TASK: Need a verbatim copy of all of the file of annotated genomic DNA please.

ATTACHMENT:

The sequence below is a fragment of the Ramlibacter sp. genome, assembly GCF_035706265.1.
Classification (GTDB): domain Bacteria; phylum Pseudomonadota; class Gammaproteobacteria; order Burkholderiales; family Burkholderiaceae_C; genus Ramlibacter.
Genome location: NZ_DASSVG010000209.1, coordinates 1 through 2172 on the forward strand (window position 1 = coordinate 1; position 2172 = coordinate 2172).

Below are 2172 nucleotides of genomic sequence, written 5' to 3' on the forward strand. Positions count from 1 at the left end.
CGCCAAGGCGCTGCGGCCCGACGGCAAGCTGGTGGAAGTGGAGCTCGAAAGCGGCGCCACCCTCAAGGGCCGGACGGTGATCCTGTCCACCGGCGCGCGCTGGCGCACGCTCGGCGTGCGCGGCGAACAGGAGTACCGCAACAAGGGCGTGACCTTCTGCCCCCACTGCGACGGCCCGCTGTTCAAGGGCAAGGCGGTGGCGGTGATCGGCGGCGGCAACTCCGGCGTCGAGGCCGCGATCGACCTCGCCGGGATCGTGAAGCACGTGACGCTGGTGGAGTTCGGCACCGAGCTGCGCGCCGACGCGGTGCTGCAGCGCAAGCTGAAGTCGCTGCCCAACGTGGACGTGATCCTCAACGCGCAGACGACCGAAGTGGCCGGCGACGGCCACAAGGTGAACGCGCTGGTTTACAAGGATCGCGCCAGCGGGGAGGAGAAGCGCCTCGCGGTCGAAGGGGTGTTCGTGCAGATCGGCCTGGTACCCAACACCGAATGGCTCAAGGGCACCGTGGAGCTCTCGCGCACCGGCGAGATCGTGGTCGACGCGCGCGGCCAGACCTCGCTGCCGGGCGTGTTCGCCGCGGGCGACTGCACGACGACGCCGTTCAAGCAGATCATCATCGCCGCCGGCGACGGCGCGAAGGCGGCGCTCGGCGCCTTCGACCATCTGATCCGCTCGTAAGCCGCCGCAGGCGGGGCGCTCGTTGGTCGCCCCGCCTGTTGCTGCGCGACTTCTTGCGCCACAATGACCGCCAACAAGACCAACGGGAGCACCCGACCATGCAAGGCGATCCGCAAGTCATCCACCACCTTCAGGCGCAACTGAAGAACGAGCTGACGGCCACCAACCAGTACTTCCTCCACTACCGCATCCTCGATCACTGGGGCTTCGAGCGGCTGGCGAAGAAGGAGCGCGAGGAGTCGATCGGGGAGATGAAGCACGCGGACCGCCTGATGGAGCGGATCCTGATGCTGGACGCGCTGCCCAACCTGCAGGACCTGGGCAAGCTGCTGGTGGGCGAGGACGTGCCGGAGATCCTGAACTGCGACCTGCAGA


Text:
The sequence below is a fragment of the Ramlibacter sp. genome, assembly GCF_035706265.1.
Classification (GTDB): domain Bacteria; phylum Pseudomonadota; class Gammaproteobacteria; order Burkholderiales; family Burkholderiaceae_C; genus Ramlibacter.
Genome location: NZ_DASSVG010000209.1, coordinates 1 through 2172 on the forward strand (window position 1 = coordinate 1; position 2172 = coordinate 2172).

Below are 2172 nucleotides of genomic sequence, written 5' to 3' on the forward strand. Positions count from 1 at the left end.
CGCCAAGGCGCTGCGGCCCGACGGCAAGCTGGTGGAAGTGGAGCTCGAAAGCGGCGCCACCCTCAAGGGCCGGACGGTGATCCTGTCCACCGGCGCGCGCTGGCGCACGCTCGGCGTGCGCGGCGAACAGGAGTACCGCAACAAGGGCGTGACCTTCTGCCCCCACTGCGACGGCCCGCTGTTCAAGGGCAAGGCGGTGGCGGTGATCGGCGGCGGCAACTCCGGCGTCGAGGCCGCGATCGACCTCGCCGGGATCGTGAAGCACGTGACGCTGGTGGAGTTCGGCACCGAGCTGCGCGCCGACGCGGTGCTGCAGCGCAAGCTGAAGTCGCTGCCCAACGTGGACGTGATCCTCAACGCGCAGACGACCGAAGTGGCCGGCGACGGCCACAAGGTGAACGCGCTGGTTTACAAGGATCGCGCCAGCGGGGAGGAGAAGCGCCTCGCGGTCGAAGGGGTGTTCGTGCAGATCGGCCTGGTACCCAACACCGAATGGCTCAAGGGCACCGTGGAGCTCTCGCGCACCGGCGAGATCGTGGTCGACGCGCGCGGCCAGACCTCGCTGCCGGGCGTGTTCGCCGCGGGCGACTGCACGACGACGCCGTTCAAGCAGATCATCATCGCCGCCGGCGACGGCGCGAAGGCGGCGCTCGGCGCCTTCGACCATCTGATCCGCTCGTAAGCCGCCGCAGGCGGGGCGCTCGTTGGTCGCCCCGCCTGTTGCTGCGCGACTTCTTGCGCCACAATGACCGCCAACAAGACCAACGGGAGCACCCGACCATGCAAGGCGATCCGCAAGTCATCCACCACCTTCAGGCGCAACTGAAGAACGAGCTGACGGCCACCAACCAGTACTTCCTCCACTACCGCATCCTCGATCACTGGGGCTTCGAGCGGCTGGCGAAGAAGGAGCGCGAGGAGTCGATCGGGGAGATGAAGCACGCGGACCGCCTGATGGAGCGGATCCTGATGCTGGACGCGCTGCCCAACCTGCAGGACCTGGGCAAGCTGCTGGTGGGCGAGGACGTGCCGGAGATCCTGAACTGCGACCTGCAGA